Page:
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Schoola Stitch opened for business on Thursday, offering parents a new way to shop for gently-used children’s clothes and promising “crazy low” prices – as much as 70 to 90 percent off retail.
And these are brand name garments, including: Abercrombie Kids, Gap Kids, Gymboree, Hanna Andersson, J. Crew, Nike and Old Navy.
The clothing — tens of thousands of garments — comes from parents all across the country who’ve agreed to let Schoola Stitch sell it and give 40 percent of the proceeds to their child’s school.
“It’s an inventive way to clean out the closet and do something good with those clothes,” said Julie Verslues of Sunset Hills, Mo. Her three daughters, Lea, Kyla and Clare go to St. Justin Martyr, a private Catholic school there.
So what about the quality of this secondhand merchandise?
“Fantastic quality,” said Schoola Stitch's founder and CEO, Stacey Boyd. “Kids often grow out of their clothing faster than they can wear it out, so we’ve been really amazed at the quality of the pieces we have.”
Boyd said the company literally goes through every single item of clothing and evaluate whether it’s something it should sell or give to Goodwill. If the garment is worn, stained or damaged in any way, it will not be sold. Everything on the site will be labeled “new with tag,” “perfect condition,” or “tiny blemish.”
Schoola Stitch has all the basics – except socks, underwear and bathing suits – for kids aged one through high school.
There’s a picture of each item (shoppers can zoom in to get a closer look), plus a description that includes the material, the retail price and the amount of the discount, plus the school that will benefit from that purchase.
And how about the prices?
Jennifer Marx, a mother of two who blogs under the name SnackMomSyndrome, did some quick price comparisons for NBC News.
“The prices were pretty good on many of the items I checked, but there were a few things I could have bought for close to the same price brand new on a back-to-school sale,” she said. “You can’t assume that just because it’s secondhand that it’s a deal, but the nice thing about this site is it’s really convenient to have such a wide selection in one place.”
Her advice: If you shop for used clothing on this site or anywhere else, do some comparison shopping first, so you know if that price is really a deal.
Marx noticed that you have to spend $50 or more to get free shipping from Schoola Stitch. And the site has a no return policy.
“If something doesn’t fit, you’re stuck with it,” Marx said. “That makes me a little nervous.”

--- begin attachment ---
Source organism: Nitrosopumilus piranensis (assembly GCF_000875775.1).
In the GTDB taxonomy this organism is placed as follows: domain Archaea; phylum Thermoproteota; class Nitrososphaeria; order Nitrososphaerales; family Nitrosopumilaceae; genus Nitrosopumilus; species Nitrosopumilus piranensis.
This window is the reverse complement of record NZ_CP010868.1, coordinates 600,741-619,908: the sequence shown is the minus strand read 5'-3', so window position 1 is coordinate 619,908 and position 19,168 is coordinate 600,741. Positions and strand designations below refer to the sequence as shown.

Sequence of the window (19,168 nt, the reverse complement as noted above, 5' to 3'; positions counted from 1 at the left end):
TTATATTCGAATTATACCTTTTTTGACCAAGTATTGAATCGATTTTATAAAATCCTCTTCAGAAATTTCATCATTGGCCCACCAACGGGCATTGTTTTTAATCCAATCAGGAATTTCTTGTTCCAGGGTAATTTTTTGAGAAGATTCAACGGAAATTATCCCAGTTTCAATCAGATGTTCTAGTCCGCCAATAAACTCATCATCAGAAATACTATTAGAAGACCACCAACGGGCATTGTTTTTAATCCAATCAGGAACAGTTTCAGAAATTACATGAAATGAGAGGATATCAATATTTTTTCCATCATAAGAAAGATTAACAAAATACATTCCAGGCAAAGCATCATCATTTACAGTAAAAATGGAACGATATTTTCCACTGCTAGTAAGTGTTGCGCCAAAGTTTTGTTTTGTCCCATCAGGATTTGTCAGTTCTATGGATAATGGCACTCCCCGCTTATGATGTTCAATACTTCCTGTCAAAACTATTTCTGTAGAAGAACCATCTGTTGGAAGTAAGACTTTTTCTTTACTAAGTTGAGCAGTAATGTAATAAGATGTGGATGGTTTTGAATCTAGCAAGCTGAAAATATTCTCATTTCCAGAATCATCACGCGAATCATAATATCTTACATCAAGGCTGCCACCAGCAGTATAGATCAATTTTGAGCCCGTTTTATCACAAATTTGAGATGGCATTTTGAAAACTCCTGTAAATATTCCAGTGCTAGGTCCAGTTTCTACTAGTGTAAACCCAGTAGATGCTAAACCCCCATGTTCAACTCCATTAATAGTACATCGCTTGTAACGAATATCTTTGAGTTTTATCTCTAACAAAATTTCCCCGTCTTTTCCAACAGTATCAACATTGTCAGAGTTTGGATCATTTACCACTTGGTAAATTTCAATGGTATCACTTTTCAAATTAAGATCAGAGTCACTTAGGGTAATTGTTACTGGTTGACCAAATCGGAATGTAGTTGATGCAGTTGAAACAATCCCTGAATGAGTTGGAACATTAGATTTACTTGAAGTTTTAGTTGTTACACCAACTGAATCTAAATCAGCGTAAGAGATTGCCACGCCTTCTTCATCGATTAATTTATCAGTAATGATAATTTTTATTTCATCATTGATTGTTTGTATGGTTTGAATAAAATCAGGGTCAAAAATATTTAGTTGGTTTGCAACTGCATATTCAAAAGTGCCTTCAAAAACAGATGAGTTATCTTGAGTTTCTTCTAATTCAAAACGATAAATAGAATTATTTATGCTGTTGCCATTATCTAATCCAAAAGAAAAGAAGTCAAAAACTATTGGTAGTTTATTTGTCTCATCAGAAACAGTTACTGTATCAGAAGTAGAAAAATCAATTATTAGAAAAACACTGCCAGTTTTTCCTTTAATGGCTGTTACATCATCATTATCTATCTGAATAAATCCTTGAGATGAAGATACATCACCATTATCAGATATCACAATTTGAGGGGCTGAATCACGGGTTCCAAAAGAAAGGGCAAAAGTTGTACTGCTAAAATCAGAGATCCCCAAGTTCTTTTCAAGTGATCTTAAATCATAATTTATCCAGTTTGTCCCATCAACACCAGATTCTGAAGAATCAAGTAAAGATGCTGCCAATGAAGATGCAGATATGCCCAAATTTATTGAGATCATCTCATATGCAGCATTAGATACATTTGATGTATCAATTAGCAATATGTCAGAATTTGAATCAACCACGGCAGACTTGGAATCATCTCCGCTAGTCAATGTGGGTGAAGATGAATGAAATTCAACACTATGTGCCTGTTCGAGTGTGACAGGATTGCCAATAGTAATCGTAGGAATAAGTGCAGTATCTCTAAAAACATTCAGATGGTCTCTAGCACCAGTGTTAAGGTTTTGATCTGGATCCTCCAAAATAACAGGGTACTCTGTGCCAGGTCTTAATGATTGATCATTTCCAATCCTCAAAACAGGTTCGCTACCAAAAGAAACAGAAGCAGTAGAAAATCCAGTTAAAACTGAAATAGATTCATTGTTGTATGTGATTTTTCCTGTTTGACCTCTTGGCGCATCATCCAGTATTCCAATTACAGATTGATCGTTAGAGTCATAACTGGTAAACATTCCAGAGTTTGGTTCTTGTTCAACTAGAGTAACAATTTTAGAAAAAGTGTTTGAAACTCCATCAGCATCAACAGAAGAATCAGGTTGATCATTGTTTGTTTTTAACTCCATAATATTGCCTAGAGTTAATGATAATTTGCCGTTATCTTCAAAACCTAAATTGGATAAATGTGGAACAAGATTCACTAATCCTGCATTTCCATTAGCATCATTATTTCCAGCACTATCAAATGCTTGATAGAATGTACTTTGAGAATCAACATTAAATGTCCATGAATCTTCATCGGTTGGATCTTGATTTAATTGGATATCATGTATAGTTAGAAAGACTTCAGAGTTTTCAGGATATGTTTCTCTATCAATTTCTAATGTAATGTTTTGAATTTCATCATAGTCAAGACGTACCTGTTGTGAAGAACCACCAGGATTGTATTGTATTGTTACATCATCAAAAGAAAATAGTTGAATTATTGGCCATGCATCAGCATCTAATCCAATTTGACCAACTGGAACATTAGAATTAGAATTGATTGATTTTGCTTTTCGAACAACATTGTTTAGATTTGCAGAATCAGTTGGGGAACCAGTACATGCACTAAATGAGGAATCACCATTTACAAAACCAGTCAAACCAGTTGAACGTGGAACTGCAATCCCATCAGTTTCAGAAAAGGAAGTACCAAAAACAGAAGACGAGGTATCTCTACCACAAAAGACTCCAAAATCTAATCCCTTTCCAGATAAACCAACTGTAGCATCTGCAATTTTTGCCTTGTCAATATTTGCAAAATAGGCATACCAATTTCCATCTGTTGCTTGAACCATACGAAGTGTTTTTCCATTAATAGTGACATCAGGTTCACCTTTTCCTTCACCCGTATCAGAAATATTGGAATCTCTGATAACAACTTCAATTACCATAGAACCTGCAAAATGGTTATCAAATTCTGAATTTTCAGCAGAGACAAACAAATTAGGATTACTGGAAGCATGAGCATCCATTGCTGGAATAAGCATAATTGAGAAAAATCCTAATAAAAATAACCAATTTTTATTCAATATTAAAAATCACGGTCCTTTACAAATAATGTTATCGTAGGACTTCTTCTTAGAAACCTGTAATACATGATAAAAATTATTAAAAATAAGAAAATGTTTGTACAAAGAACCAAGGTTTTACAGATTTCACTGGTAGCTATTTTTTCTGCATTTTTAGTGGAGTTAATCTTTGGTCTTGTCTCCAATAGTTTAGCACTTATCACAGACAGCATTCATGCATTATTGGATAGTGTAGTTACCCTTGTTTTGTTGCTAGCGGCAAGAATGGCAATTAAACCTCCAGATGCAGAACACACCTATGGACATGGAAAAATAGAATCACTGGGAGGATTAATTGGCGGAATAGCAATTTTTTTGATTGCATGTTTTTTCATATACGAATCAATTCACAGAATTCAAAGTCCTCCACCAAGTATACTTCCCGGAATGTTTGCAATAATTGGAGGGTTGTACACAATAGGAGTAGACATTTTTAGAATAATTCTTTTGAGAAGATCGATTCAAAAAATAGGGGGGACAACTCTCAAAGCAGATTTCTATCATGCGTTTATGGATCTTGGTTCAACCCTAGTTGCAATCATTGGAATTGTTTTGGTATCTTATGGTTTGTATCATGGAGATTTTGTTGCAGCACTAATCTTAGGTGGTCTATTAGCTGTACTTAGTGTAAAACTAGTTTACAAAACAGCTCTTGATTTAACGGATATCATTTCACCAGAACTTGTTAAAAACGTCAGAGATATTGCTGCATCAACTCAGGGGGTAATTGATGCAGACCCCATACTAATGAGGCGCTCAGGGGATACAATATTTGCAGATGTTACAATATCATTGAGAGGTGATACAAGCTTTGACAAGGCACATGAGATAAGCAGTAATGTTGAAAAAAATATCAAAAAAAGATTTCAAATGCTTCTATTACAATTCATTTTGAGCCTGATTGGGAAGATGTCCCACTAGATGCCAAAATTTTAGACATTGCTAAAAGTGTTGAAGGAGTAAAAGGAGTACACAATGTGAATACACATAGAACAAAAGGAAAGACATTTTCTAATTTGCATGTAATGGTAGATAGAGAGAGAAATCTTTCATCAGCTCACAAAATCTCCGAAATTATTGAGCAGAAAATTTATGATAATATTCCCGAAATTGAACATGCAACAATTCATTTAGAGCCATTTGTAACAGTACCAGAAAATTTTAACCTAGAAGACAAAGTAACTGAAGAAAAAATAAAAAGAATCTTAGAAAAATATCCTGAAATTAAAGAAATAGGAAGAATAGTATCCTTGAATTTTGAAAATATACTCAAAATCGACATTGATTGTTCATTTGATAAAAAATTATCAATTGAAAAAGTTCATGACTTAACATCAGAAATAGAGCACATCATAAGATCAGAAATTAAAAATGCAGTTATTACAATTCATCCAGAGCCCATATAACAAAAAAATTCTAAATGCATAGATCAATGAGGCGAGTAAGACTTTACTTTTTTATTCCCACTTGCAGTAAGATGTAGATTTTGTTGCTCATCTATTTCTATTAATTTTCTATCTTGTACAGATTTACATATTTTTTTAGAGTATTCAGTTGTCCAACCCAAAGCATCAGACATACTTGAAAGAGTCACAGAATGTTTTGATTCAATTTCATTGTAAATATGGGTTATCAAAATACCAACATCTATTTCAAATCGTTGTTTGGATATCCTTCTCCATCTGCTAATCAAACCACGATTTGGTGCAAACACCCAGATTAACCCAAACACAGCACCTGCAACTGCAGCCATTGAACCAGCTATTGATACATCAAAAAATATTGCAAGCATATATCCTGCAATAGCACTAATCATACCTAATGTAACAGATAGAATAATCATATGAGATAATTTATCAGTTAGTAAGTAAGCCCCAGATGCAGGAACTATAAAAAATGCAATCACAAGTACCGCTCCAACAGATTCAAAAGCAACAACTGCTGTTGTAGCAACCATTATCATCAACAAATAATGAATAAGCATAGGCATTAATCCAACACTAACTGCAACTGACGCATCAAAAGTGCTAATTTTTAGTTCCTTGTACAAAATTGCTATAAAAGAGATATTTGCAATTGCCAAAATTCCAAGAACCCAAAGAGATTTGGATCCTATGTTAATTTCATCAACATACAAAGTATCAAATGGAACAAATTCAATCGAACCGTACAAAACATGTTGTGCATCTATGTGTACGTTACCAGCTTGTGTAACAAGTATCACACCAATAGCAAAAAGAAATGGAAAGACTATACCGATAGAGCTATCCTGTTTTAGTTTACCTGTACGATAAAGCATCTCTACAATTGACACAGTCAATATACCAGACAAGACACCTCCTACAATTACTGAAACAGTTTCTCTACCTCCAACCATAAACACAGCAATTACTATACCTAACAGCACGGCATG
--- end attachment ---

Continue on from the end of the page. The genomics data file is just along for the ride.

The easiest school fundraiser ever
Schoola Stitch is part of Schoola.com, a site dedicated to filling the funding gap created by budget cuts. Boyd, a former school teacher and principal, calls it a win-win-win fundraising model.
“Fundraisers often require parents to spend extra money on things that they neither want nor need,” she noted. “The beauty of Stitch is everyone has a closet full of clothes the kids have outgrown and kids that need to be outfitted. Why not help parents save money while supporting schools at the same time?”
Rachel Farmer, PTA president for the Caroline Middle School in Bowling Green, Va., called it “the easiest fundraiser ever,” much better than a car wash or bake sale. She already sent Schoola Stitch a bag of clothes that her son, Christopher, can no longer wear. The site provides the bag and pays for the UPS shipping.
Farmer plans to save money by going on Schoola Stitch for some of Christopher’s back-to-school clothes.
No one expects this online consignment store to replace other fundraising efforts because the need is so great. For example, the PTA at the Alvarado Elementary School in San Francisco has to raise nearly $400,000 each year to help pay for school supplies and a variety of unfunded programs, such as art, music, theatre and physical education.
Carl Bettag heads fundraising for the school’s PTA. His twins, Mella and Jasper, go to Alvarado. He hopes the clothing drive will raise a few thousand dollars toward that goal.
“We had a lot of clothing donations, which is the way I can measure interest,” he said. “It’s one thing for parents to say they’ll help, but they actually brought in clothing, so I know this will work.”
Schoola Stitch will operate year-round, as long as the donations keep coming in. More than 2,000 schools are already participating. Boyd said she has been “stunned” by the initial response.
“Over the next year or so, I would love to raise tens of millions of dollars for schools,” she said. “We’ve just gotten started.”